Review: JBoss Weld CDI for Java Platform

6 min read
Some days ago some friends of mine asked me to review their trainee Java EE project. They decided to use Plain Old Tomcat with JSF and Hibernate running on Odroid-w.
Although the Plain Old Tomcat way with JSF and Hibernate is a minimalistic one, in my opinion it is too oldschool and I wanted to introduce another more appropriate and also minimalistic way to improve the code and also the programming model with Dependency Injection and some other features. Therefore I decided to add CDI to their Tomcat 7 application and deepen my knowledge about CDI and especially about Contexts at the same time by reading this book.


CDI simplifies dependency injection for modern application developers by taking advantage of Java annotations and moving away from complex XML, while at the same time providing an extensible and powerful programming model.
"JBoss Weld CDI for Java Platform" is a practical guide to CDI's dependency injection concepts using clear and easy-to-follow examples. This will help you take advantage of the power behind CDI, as well as providing a firm understanding of how to use it within your applications.
"JBoss Weld CDI for Java Platform" covers all the major aspects of CDI, breaking it down into understandable pieces. This book will take you through many examples of how these concepts can be utilized, helping you get up and running quickly and painlessly.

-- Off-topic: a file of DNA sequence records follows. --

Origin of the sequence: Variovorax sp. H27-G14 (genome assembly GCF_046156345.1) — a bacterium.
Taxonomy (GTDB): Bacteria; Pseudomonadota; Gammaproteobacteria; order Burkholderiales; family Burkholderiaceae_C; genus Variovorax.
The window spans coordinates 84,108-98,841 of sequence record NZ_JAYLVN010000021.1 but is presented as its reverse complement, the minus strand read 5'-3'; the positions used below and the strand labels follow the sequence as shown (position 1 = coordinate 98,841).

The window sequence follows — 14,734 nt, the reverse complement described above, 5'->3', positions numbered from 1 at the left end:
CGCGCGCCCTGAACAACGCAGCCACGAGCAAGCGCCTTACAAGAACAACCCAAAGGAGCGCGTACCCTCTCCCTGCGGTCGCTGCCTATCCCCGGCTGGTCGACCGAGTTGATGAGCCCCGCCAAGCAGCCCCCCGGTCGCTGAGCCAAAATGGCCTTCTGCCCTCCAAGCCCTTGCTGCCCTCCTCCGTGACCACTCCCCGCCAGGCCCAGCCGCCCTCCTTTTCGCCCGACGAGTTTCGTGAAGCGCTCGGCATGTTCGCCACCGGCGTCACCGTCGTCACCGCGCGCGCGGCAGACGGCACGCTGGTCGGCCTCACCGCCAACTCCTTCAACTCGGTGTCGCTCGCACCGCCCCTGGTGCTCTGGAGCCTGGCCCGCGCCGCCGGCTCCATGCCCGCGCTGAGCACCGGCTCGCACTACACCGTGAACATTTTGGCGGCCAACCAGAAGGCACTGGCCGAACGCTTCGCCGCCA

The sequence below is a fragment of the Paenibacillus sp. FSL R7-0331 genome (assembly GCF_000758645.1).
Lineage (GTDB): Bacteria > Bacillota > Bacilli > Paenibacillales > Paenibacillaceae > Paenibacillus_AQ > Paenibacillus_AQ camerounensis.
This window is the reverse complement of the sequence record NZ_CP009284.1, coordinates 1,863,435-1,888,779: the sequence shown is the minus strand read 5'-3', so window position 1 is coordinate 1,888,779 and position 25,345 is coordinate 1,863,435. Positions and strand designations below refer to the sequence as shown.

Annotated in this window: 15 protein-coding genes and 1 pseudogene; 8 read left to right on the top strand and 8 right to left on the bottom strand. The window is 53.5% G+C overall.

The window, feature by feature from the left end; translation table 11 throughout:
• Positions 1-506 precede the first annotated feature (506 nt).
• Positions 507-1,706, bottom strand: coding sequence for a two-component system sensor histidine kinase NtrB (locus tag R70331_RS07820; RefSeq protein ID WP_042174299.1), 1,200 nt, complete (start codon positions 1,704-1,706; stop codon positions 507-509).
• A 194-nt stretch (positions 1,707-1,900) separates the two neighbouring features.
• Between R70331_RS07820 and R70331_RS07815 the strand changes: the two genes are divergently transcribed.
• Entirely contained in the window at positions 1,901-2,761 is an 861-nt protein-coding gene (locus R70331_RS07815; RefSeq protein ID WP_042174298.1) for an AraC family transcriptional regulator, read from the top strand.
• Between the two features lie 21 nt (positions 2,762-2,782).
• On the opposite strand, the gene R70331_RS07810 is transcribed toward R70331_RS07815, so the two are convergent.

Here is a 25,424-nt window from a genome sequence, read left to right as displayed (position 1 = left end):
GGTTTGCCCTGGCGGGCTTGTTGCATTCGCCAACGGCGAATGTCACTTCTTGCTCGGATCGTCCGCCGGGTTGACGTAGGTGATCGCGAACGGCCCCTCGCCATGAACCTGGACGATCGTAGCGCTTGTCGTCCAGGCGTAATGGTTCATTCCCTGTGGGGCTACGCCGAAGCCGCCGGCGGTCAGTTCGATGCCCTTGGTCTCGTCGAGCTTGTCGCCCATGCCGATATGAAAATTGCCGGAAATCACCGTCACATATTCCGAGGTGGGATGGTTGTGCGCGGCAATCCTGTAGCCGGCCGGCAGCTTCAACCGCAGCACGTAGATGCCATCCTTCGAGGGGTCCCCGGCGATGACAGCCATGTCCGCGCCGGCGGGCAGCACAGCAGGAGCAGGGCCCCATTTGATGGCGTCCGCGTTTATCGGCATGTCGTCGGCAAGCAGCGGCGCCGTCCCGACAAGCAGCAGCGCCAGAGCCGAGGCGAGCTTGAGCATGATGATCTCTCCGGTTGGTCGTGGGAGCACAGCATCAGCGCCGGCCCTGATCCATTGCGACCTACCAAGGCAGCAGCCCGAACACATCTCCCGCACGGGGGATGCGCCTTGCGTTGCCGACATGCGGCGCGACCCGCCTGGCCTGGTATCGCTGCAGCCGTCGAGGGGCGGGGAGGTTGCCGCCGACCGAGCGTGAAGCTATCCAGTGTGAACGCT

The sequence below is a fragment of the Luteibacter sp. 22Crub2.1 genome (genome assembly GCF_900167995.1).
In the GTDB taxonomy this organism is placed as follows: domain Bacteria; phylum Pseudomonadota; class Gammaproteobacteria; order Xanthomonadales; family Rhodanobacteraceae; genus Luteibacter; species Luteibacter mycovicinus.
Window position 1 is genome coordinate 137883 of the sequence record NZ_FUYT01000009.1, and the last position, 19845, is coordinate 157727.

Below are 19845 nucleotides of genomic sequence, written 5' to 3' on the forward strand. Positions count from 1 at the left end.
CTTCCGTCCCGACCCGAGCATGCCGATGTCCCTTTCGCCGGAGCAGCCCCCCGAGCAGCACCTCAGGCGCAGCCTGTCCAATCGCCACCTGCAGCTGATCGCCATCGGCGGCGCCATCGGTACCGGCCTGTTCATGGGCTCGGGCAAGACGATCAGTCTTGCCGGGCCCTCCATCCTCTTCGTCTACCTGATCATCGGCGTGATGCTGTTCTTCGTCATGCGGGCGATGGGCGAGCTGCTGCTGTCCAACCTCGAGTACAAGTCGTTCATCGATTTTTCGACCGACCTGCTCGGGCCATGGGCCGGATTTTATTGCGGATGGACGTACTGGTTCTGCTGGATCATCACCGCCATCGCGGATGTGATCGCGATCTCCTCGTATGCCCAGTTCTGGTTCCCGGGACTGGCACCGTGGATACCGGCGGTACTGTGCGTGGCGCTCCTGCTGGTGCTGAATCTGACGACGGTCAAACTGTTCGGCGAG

"JBoss Weld CDI for Java Platform" gives you an insight into the different scopes provided by CDI and the use cases for which each has been designed. You will learn everything about dependency injection, scopes, events, producers, and more from JBoss Weld CDI, as well as how producers can create new beans for consumption within your application. You will also learn how to build a real world application with CDI using JSF and AngularJS for different web interfaces.

Product Details

Paperback: 122 pages
Publisher: Packt Publishing (July 12, 2013)
Language: English
ISBN-10: 1782160183
ISBN-13: 978-1782160182

The Author

Ken Finnigan (@kenfinnigan) is a Principal Software Engineer at Red Hat, technical lead of the JBoss Portlet Bridge project, a member of the GateIn development team, and the founder of the Arquillian Portal Extension. As a consultant and engineer he has over 15 years development experience with enterprises throughout the world using technologies that include Java EE frameworks (JSF, CDI, EJB3, Hibernate, and Seam), Java testing frameworks (Arquillian, JUnit, and TestNG), Maven, Ant, and a variety of others. In his spare time, he is a committer for Apache DeltaSpike, ShrinkWrap, and Arquillian. He is also the author of GateIn Cookbook, Packt Publishing which is available here.


Chapter 1, What is a Bean?, provides an overview of CDI beans and their history, before explaining how a Java class can be a bean.
Chapter 2, Dependency Injection and Lookup, explains injection and lookup functions, by unterstanding qualifiers and injection points. We also cover some possible Weld dependency errors and how our beans are proxied.
Chapter 3, Deploying JBoss Weld, covers how to deploy JBoss Weld on JBoss AS, Glassfish and Tomcat